' ' Cinema Romantico: The Wrecking Crew

Tuesday, August 25, 2015

The Wrecking Crew

The Wrecking Crew was a term bestowed upon a collective of stellar session musicians who through the 1960’s played on some of the most seminal records of all time. Like, the instrumentation on the note-perfect “By My Baby”? That was them. And their most famous contributions are heard and discussed throughout this 2008 finished documentary that was comprised of footage shot over 12 years beginning in 1996 and only earned theatrical release earlier this year with aid from a Kickstarter campaign. The film was directed and produced by Denny Tedesco, son of the late Tommy Tedesco, lauded guitarist savant of The Wrecking Crew. While this allows for some genuinely heartfelt passages of son cosmically communicating with Dad, it also wraps the film in a gauzy nostalgia. This isn’t a serious-minded examination so much as a cheerful remembrance.

Tedesco the director uses footage of his father along with three other defining members of the unofficial group as the film’s backbone. The quartet sits around a table, like it’s a family reunion, swapping stories, laughing, having a great time. And interviews with other members strike the same chord. “I’ll tell you a funny story about your dad,” says Glen Campbell to the director just off camera, implicitly capturing an intimate feel that also comes across unwieldy. Relayed in segments, the entire film feels off the top of the head, as if invented on the fly. With somewhere around thirty total members contributing to the ensemble over the years, Tedesco struggles to keep a grip on who’s who as well on the abundance of information, prompting intermittent bursts of surprising joy between repetition.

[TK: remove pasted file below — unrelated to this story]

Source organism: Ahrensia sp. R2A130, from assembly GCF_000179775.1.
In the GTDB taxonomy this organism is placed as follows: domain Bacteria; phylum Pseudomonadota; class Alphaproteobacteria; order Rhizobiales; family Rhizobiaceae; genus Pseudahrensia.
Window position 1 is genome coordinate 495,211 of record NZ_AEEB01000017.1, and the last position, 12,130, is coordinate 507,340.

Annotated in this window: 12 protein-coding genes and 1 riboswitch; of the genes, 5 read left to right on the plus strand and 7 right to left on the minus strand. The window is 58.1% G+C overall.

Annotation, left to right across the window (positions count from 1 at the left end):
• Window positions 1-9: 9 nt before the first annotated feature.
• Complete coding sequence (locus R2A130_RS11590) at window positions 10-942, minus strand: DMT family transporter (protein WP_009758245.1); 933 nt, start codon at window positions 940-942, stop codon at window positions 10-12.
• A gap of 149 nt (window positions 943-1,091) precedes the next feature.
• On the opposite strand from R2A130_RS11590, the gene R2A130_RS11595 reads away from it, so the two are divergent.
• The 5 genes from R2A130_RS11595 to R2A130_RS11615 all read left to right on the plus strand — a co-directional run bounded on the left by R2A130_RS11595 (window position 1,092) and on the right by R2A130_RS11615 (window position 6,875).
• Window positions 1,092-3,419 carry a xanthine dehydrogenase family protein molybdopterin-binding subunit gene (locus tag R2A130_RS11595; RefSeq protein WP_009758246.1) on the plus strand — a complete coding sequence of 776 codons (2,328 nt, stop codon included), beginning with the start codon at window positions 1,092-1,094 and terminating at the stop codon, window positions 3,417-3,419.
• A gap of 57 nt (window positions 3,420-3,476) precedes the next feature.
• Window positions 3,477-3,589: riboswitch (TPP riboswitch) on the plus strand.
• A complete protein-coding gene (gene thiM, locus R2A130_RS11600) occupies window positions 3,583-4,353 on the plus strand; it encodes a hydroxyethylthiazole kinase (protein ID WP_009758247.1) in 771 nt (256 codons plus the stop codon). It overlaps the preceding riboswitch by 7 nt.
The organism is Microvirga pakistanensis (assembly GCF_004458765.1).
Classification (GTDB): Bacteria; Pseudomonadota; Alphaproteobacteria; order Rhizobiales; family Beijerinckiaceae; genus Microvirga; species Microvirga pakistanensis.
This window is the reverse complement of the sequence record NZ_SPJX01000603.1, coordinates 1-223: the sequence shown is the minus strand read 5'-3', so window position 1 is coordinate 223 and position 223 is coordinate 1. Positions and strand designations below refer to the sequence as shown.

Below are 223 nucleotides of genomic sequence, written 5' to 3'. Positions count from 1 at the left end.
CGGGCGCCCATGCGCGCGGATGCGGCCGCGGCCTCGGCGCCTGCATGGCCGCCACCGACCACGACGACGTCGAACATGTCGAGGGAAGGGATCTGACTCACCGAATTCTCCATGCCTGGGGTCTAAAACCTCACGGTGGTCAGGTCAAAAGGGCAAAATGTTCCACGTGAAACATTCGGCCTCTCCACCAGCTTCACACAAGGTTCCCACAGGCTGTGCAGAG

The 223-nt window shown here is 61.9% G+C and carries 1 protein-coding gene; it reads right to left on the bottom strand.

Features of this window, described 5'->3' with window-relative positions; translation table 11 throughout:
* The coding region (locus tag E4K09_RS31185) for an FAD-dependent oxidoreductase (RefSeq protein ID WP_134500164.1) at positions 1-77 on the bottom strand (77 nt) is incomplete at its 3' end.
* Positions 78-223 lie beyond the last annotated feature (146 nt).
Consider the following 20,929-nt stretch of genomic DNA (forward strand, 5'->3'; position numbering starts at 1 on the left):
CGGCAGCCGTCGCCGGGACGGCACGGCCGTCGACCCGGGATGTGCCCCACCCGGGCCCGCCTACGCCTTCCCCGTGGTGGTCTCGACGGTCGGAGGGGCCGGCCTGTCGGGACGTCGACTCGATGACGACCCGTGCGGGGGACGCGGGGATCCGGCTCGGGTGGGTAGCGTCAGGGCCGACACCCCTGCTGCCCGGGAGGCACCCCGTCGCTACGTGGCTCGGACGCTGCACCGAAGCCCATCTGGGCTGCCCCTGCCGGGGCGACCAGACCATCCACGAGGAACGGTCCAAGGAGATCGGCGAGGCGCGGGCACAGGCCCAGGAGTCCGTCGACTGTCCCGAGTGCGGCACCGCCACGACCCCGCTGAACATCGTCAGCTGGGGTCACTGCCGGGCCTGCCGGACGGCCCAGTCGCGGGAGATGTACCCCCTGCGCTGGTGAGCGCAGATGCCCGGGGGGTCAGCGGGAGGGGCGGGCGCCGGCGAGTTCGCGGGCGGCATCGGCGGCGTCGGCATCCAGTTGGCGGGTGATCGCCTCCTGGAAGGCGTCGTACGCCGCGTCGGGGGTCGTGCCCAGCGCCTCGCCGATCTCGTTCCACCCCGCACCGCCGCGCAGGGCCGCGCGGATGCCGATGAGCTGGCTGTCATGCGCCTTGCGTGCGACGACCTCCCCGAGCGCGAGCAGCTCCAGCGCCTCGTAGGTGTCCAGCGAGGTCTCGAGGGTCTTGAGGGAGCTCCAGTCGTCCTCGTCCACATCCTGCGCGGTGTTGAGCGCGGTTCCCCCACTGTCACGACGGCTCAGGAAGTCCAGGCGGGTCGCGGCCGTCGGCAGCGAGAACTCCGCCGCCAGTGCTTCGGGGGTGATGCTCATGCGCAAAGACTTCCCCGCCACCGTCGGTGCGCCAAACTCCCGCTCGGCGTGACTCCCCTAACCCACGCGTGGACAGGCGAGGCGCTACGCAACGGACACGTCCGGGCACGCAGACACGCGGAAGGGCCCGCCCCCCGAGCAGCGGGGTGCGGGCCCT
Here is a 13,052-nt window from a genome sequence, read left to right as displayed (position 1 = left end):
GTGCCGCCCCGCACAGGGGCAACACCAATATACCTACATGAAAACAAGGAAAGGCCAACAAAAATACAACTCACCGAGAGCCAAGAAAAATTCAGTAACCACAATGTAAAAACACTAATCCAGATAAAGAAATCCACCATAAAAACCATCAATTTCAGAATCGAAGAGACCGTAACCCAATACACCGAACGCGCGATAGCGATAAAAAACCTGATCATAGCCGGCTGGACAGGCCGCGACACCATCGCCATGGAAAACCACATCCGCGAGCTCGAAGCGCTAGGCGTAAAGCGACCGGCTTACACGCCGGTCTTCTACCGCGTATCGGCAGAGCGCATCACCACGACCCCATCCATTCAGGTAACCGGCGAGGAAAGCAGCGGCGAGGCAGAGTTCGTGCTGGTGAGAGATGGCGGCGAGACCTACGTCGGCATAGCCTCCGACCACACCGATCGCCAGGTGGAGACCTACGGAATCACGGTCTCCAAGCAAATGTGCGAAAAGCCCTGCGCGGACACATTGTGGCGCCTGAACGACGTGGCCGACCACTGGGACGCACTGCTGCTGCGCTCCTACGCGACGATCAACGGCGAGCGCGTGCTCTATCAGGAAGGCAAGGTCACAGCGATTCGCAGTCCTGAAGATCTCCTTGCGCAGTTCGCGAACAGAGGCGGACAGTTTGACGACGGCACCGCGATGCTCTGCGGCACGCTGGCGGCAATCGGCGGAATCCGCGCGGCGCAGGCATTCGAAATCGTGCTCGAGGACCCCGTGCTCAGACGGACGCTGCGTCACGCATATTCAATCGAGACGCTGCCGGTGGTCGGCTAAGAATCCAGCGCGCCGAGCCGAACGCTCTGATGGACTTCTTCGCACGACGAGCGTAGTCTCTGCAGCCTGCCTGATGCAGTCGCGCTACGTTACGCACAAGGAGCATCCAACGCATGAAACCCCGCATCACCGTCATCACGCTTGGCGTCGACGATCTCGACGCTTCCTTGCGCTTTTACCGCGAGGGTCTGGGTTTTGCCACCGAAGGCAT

It’s an heir of sorts to “20 Feet From Stardom”, the exemplary 2013 documentary chronicling the story of so many backup singers whose limitless contributions were often relegated to the shadows. But whereas that film plunged deeper than surface, focusing on a group of enormously talented women struggling to make peace with their particular place in the world, “The Wrecking Crew”, ironically, never gets below that surface, as if its emulating the surface-level pop groups for whom The Wrecking Crew did so much legwork.

So many members of The Wrecking Crew reference the incredibly long hours, sometimes manifesting themselves as impossible-sounding 24 hour days in which they would essentially cut an entire album across the spectrum of different L.A. recording studios, and they all express remorse at time spent away from family. “I was a better grandfather than I was a father,” says saxophonist Plas Johnson. There is serious regret detected in these voices, yet Tedesco the director never goes digging for it, preferring to let it hang in the air and then dissolve like mist.

More than anything, “The Wrecking Crew” simply wants to give its titular collective the due it has long deserved. It occasionally romanticizes its subjects out of proportion, as if the entirety of the music industry subsisted solely on their talent. They were integral, no doubt, yet a band such as The Byrds proved themselves incredibly talented and influential musicians, much more so than this documentary might lead you to believe. Still, Roger McGuinn turns up on camera to confirm that of the band only he played on “Mr. Tambourine Man”, and to pay proper homage to its real players, Tedesco the director imposes black & white stills of them on the screen while the song soars on the soundtrack, an incredibly moving reminder that every song we cherish is only as deep and true as every single person involved in its rendering.


Anonymous said...

This sounds pretty intriguing...I'll need to check it out.

Unknown said...

Great post! Love your film blog :)